As we set out for our first shoot with Bob Bradley and the Egyptian National Team for our feature length documentary WE MUST GO, the last thing on our mind was flickering light. There were permits to get, flights to book, equipment to rent, a list as long as my arm of things to do to get ready for this epic, international shoot. And after all, we had shot in Africa before, in Sierra Leone, for our doc BROWNSTONES TO RED DIRT (available now on DVD) and flickering light was not an issue in Sierra Leone. This was, in retrospect, because when we were in Sierra Leone we didn’t have access to electricity so we shot almost entirely with natural light.
As we reviewed dailies every night in Egypt, we occasionally noticed a little flicker here and there on the LCD screen on our Panasonic AF100 but didn’t think much of it. Even when we looked at the dailies on our larger field monitor, we were looking for other things and missed the flickering light.
However, when we got home to the US and really started reviewing footage in detail and getting ready to work with it, we noticed a significant flicker in the frame when we were using a light source other than the lights that we brought from home (which were run through Amp and Hz converters). Stadium lights during the Egyptian National Team’s soccer practice? Flicker. The light that was on in the background of our interview with Coach Bradley? Flicker.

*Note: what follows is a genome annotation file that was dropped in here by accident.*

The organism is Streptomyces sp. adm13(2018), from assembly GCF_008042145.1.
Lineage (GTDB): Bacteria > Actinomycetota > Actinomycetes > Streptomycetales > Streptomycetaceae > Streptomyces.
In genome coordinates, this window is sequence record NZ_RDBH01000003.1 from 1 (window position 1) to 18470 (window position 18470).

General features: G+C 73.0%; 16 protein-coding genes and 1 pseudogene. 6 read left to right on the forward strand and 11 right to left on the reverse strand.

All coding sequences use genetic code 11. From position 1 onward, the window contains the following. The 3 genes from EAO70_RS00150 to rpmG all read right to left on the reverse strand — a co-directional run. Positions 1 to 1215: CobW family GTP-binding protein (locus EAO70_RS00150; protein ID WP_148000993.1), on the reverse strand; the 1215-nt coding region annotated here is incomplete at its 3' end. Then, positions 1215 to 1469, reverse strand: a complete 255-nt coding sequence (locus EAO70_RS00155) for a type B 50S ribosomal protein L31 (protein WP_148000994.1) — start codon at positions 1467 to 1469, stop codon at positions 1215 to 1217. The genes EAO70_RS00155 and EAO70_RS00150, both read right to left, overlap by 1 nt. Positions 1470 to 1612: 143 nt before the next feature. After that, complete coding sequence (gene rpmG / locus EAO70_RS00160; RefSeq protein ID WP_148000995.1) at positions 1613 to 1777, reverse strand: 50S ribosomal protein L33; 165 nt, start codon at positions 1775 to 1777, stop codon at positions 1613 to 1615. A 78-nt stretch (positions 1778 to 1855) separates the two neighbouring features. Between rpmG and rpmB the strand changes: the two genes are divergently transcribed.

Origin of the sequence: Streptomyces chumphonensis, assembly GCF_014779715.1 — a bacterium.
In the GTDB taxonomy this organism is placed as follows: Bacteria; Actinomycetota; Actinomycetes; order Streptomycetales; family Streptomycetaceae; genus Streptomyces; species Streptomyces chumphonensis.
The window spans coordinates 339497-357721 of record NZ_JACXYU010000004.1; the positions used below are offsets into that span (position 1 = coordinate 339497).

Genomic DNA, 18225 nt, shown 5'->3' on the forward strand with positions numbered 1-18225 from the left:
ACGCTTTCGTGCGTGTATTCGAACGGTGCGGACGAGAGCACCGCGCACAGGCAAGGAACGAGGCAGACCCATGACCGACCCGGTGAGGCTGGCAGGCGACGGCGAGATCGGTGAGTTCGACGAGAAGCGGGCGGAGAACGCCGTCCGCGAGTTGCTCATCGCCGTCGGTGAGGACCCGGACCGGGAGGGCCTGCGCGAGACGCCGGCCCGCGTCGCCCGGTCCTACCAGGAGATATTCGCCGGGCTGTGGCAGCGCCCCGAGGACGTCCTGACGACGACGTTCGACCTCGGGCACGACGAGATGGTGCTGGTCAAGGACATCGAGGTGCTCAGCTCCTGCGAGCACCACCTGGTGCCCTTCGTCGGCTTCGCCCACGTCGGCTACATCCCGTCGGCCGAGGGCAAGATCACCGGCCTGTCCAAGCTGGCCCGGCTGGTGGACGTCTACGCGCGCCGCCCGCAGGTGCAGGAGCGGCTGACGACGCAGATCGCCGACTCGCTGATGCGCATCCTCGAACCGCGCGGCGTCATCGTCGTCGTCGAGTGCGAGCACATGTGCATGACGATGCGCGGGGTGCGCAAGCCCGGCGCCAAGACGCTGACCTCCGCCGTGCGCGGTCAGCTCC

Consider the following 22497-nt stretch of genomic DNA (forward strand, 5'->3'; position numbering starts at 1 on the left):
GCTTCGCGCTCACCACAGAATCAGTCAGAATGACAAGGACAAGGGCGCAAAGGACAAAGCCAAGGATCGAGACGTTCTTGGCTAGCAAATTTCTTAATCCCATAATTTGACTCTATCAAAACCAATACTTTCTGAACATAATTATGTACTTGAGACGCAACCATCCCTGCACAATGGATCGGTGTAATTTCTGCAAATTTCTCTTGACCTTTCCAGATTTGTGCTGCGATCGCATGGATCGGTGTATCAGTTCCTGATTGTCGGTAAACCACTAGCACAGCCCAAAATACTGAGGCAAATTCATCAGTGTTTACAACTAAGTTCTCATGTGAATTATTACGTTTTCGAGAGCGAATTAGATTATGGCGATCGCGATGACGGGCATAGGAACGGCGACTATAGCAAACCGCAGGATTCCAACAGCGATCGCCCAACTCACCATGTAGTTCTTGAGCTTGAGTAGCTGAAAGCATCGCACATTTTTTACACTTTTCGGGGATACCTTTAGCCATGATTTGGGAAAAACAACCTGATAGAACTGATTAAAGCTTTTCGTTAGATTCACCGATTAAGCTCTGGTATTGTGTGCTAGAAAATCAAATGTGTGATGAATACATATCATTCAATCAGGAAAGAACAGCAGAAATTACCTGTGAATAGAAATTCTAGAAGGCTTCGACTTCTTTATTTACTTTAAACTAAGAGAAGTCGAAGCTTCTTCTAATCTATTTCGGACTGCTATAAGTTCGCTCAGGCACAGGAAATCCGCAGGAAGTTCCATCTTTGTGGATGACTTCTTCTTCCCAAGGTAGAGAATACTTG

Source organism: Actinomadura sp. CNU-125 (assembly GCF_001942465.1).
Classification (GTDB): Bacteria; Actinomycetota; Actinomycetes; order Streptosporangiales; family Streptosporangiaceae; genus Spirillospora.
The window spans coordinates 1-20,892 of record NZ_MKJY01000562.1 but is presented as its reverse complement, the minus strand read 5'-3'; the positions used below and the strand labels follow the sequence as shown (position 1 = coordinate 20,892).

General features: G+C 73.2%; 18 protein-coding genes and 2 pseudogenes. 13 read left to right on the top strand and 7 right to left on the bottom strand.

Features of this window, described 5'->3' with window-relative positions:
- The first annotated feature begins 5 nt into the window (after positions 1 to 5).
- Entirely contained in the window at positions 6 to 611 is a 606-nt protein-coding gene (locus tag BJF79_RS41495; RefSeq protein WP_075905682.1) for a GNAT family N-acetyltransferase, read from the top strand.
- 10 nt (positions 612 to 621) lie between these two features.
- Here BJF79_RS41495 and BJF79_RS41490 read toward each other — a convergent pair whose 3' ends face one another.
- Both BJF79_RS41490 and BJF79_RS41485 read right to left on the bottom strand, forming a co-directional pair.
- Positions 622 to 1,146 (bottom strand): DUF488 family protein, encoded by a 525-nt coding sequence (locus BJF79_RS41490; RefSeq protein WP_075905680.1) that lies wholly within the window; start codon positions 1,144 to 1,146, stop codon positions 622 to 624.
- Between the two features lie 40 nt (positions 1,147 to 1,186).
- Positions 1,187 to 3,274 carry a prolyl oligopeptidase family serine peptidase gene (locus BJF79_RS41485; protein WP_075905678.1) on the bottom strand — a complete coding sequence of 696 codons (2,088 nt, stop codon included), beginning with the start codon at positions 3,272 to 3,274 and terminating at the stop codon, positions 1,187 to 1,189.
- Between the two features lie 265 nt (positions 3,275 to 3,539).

How could I have overlooked that we were shooting in a 50 Hz Country (the US is 60 Hz)?! And more importantly – how do I fix the issue so the next time it doesn’t happen?
Here is what my research has uncovered:
In the US or other 60 Hz countries, we like to shoot at 24p and a Shutter Angle of 180 degrees. We have found that this gets the most film-like look out of our AF100. We want to mimic this look as best we can.
PLEASE NOTE: We are talking about Shutter Angle and not Shutter Speed. At the end of this article is a quick guide for how the two relate to each other.
Here’s how we set our camera up for shooting 24p with a 180 degree Shutter Angle in a 60 Hz Country:
Set SYSTEM FREQ from the OTHER FUNCTIONS menu to 59.94 hz
Select 1080 24P from the SCENE FILE menu
Set the Shutter to 180 degrees from the SYNCRO SCAN menu
To eliminate the flickering light when in a 50Hz Country (and to get the same film look) we need to change our Shutter Angle to eliminate the flicker. Go to SYNCRO SCAN and set your Shutter Angle to 172.8d, instead of 180d. That’s it! So simple!
Well, the fix is simple, but the math and reasons aren’t quite so. If you’re a nerd like me and need to know more, here you go:
Here’s the math behind your new Shutter Angle (23.976 x 2) / (25 x 2) = 47.952 / 50 = 0.95904 Then take this number and multiply it by the 60hz shutter angle you normally use: 180 x 0.95904 = 172.63 (this number rounds up to 172.8)
Another way to look at it is, if you are using Shutter Speeds rather than Shutter Angles, if your shutter is not a multiple of the oscillation of the lights (regardless of what the lights are) then you will see flicker/strobing. So… since you are in a 50 Hz environment you would want to us 1/50th or 1/100th, 1/200th etc.
To find out what electric power frequency your country or a country you are visiting uses, use THIS guide.
And as promised, here is a quick guide on what
Shutter Angle = what Shutter Speed:
SA = SS
270 = 1/32
180 = 1/48
178.8 = 1/50
144 = 1/60
90 = 1/96
72 = 1/120
45 = 1/198
22.5 = 1/348
11 = 1/696
8.6 = 1/1000
The next time we are in Egypt we will not have flickering light!!! Hurray!!! Hope this helps you out the next time you are shooting in a 50hz country.